Today Southern Virginia University is announcing that I will create and direct a new Institute for Writing and Mass Media. I’m thrilled by what this will mean for our students. And I’m grateful to my colleagues in publishing, television, print journalism, filmmaking and photography that have agreed to participate in the Institute as teachers and mentors. A link to the press release appears at the bottom of this post.

Before I say more about this new initiative, here is some important background. I am a journalist without a journalism degree, and I’ve never taken a writing class. My pathway to a career in media began with an opportunity. After graduating with a degree in History, I interned for civil rights leader Richard Lapchick, who assigned me to work on his speeches and edit his articles. It was my first exposure to writing.

Rich LapchickRich Lapchick

Three months later my unpaid internship turned into a full-time job. I even had a title – Director of Research. While in that position I spent two years researching college athletes and violence against women. At the same time, I attended graduate school, where I did my Master’s thesis on athletes, rape, and the criminal justice system. By the time I applied to law school I had published my first essays in the New York Times and the Los Angeles Times, and I had published my first book.

Obviously there is a lot more to the story. But the relevant fact here is that prior to interning for Richard Lapchick, I never imagined writing as a career. But during my time in Lapchick’s office I often rubbed shoulders with highly accomplished journalists such as then-ABC World News Tonight correspondent Armen Keteyian and New York Times columnist Robert Lipsyte. They saw my work habits and took a personal interest in me. I did things for them. And they taught me a lot about the profession just by letting me observe them. A couple years later when I decided to start writing my own stories, Keteyian helped me find a literary agent and Lipsyte critiqued my writing.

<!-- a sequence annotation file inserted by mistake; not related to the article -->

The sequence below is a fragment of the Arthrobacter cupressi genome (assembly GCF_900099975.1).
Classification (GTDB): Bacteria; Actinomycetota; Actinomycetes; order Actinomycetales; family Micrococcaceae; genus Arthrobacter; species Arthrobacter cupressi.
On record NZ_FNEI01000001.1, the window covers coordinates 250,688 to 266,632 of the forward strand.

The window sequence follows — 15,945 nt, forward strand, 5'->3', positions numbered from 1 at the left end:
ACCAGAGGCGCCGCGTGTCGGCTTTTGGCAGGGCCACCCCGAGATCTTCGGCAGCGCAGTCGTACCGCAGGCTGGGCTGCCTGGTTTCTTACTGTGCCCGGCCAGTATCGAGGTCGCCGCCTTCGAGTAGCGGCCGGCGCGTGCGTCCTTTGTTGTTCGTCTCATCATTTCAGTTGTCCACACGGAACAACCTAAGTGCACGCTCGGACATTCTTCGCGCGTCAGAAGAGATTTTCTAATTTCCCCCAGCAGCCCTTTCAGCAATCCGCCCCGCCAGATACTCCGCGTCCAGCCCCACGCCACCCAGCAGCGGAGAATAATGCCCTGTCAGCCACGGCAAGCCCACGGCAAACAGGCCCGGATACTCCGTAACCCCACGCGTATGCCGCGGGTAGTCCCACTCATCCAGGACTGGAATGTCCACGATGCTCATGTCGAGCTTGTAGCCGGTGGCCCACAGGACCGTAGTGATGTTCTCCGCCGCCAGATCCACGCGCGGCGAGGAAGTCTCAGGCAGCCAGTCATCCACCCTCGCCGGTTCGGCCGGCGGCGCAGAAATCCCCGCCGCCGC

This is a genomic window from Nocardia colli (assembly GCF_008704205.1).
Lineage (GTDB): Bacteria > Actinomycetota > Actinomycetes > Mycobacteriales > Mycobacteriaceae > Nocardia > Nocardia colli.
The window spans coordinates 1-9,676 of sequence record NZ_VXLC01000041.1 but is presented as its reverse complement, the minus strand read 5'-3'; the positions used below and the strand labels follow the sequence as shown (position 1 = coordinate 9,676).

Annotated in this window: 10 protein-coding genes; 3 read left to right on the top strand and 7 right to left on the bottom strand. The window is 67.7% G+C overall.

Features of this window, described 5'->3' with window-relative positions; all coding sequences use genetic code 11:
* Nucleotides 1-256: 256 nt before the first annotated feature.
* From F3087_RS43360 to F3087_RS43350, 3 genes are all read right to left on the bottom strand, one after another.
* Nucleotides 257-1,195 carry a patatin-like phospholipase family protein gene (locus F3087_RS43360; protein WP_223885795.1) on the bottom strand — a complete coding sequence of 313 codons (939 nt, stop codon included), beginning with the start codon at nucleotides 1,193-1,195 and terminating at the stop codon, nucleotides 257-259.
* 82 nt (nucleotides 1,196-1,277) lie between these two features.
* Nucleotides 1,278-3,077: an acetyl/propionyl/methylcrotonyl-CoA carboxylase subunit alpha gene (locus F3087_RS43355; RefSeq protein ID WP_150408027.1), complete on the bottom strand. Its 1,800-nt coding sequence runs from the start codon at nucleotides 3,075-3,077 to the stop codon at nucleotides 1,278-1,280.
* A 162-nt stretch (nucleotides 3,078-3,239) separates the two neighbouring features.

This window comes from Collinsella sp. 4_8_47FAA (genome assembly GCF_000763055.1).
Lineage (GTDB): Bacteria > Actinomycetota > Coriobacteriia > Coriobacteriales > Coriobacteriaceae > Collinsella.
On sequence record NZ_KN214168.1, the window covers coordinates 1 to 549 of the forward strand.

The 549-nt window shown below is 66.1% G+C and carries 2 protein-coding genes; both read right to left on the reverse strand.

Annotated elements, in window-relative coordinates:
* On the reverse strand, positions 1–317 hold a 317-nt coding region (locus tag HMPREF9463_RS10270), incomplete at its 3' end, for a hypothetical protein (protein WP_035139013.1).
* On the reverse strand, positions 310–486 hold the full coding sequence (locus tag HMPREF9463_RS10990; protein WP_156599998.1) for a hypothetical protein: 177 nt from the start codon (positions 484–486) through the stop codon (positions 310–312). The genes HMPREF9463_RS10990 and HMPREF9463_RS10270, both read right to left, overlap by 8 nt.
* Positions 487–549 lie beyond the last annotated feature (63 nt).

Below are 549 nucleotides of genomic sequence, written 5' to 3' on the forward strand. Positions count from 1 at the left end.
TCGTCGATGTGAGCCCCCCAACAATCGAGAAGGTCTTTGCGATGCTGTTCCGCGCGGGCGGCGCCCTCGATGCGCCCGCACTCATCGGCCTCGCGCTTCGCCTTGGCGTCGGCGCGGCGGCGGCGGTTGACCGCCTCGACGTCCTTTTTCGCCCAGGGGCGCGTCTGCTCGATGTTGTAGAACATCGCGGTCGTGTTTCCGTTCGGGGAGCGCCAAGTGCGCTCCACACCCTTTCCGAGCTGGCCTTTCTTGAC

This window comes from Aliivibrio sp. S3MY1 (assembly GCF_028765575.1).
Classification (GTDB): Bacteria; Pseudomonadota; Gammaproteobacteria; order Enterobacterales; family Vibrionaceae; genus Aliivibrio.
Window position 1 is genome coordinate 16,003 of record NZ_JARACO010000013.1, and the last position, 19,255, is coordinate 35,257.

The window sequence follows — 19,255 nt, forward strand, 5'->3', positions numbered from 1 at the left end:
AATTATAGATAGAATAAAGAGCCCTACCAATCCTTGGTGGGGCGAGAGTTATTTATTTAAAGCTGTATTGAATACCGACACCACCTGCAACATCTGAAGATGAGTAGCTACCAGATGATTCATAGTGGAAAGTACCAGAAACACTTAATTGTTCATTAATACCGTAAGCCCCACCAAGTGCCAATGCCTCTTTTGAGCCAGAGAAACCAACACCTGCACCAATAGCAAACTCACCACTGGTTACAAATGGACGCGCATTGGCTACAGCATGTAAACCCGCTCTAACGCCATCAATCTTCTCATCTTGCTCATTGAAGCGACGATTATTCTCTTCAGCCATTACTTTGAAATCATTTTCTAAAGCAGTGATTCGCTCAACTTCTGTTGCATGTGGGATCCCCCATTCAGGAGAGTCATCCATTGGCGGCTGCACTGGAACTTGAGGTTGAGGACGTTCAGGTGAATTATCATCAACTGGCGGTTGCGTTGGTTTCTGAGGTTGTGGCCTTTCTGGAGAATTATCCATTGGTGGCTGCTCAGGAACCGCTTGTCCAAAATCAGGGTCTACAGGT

Armen Keteyian and Robert LipsyteArmen Keteyian and Robert Lipsyte

Needless to say, I’m a big believer in the importance of internships and connections. Without both, I would not be where I am today.

Throughout my 20-plus year career in the media I have hired student interns. In addition to assisting with my books and articles, they have worked on projects at CBS News, ABC News, Sports Illustrated, cable television and films. Some have gone on to land positions at Sports Illustrated, ESPN, Associated Press, and law firms such as the Institute for Justice and the Beckett Fund, both of which have communications teams that produce videos and pen op-eds.

The biggest challenge for college grads these days is finding a job in their field of study. For years I’ve wanted to create a non-profit organization that teaches students how to write for a commercial audience and creates professional opportunities for those who want to work in media.

When I decided to leave the faculty at Southern Virginia earlier this year, I turned my focus toward launching the Institute for Writing and Mass Media. It’s a concept I began discussing with the school’s previous provost Paul Edwards seven years ago. He and then-president Rod Smith were big advocates. But funding was an obstacle back then. Fortunately, the university’s current president Reed Wilcox got behind the idea and was instrumental in turning a dream into a reality.

To solve the funding dilemma, I have approached business leaders, athletes, and entertainers that I’ve written about over the years. They have been generous. Others who are passionate about helping our students land opportunities in the media have also been generous. I’ve even had former students make $100 donations. Those smaller dollars mean more to me than anything because they come from students of mine who are now in law school and grad school.